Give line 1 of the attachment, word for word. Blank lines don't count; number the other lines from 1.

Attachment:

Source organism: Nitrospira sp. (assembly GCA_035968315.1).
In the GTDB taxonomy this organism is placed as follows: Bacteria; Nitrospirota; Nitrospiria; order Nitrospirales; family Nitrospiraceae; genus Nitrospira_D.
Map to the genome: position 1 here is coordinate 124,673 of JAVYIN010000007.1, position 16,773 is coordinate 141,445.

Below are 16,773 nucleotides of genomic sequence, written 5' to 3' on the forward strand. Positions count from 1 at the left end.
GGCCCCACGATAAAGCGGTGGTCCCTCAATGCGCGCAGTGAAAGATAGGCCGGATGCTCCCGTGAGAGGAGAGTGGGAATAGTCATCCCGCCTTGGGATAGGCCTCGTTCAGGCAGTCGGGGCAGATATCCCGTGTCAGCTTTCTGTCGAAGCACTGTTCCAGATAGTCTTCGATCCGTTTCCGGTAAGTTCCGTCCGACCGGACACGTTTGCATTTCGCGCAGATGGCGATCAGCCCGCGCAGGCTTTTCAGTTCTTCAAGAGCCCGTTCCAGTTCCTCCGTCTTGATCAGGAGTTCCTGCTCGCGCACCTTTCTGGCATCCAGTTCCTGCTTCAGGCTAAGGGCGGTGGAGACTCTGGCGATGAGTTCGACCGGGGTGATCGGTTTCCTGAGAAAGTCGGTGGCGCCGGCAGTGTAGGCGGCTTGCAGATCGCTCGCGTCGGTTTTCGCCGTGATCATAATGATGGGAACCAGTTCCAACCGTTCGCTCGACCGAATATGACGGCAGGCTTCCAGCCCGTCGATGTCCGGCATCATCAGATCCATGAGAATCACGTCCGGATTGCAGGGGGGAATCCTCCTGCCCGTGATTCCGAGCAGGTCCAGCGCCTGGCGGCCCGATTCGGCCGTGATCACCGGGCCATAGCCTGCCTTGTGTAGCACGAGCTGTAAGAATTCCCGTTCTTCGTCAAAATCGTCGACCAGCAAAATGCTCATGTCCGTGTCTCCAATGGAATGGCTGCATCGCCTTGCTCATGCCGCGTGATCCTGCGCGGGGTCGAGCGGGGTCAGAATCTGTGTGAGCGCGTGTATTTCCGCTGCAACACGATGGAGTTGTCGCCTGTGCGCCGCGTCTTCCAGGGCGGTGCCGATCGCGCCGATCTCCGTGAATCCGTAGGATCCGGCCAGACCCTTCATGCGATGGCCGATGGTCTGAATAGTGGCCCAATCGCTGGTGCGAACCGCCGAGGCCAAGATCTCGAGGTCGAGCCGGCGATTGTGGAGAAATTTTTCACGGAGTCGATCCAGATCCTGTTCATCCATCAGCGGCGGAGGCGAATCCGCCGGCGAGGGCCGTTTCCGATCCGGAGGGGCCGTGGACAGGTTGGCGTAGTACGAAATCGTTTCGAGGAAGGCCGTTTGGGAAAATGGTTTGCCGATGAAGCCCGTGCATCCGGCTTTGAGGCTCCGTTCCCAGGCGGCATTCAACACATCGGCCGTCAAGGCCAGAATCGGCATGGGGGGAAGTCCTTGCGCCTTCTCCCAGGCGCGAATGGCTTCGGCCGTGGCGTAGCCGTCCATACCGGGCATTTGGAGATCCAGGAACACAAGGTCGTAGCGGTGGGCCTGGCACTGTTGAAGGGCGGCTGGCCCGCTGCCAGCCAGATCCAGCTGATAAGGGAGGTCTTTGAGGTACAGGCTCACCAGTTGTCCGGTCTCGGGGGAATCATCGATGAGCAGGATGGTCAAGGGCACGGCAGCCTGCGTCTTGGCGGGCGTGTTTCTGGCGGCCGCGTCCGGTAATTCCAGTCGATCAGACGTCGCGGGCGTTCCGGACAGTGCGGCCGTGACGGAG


Source organism: Nitrospira sp. (assembly GCA_035968315.1).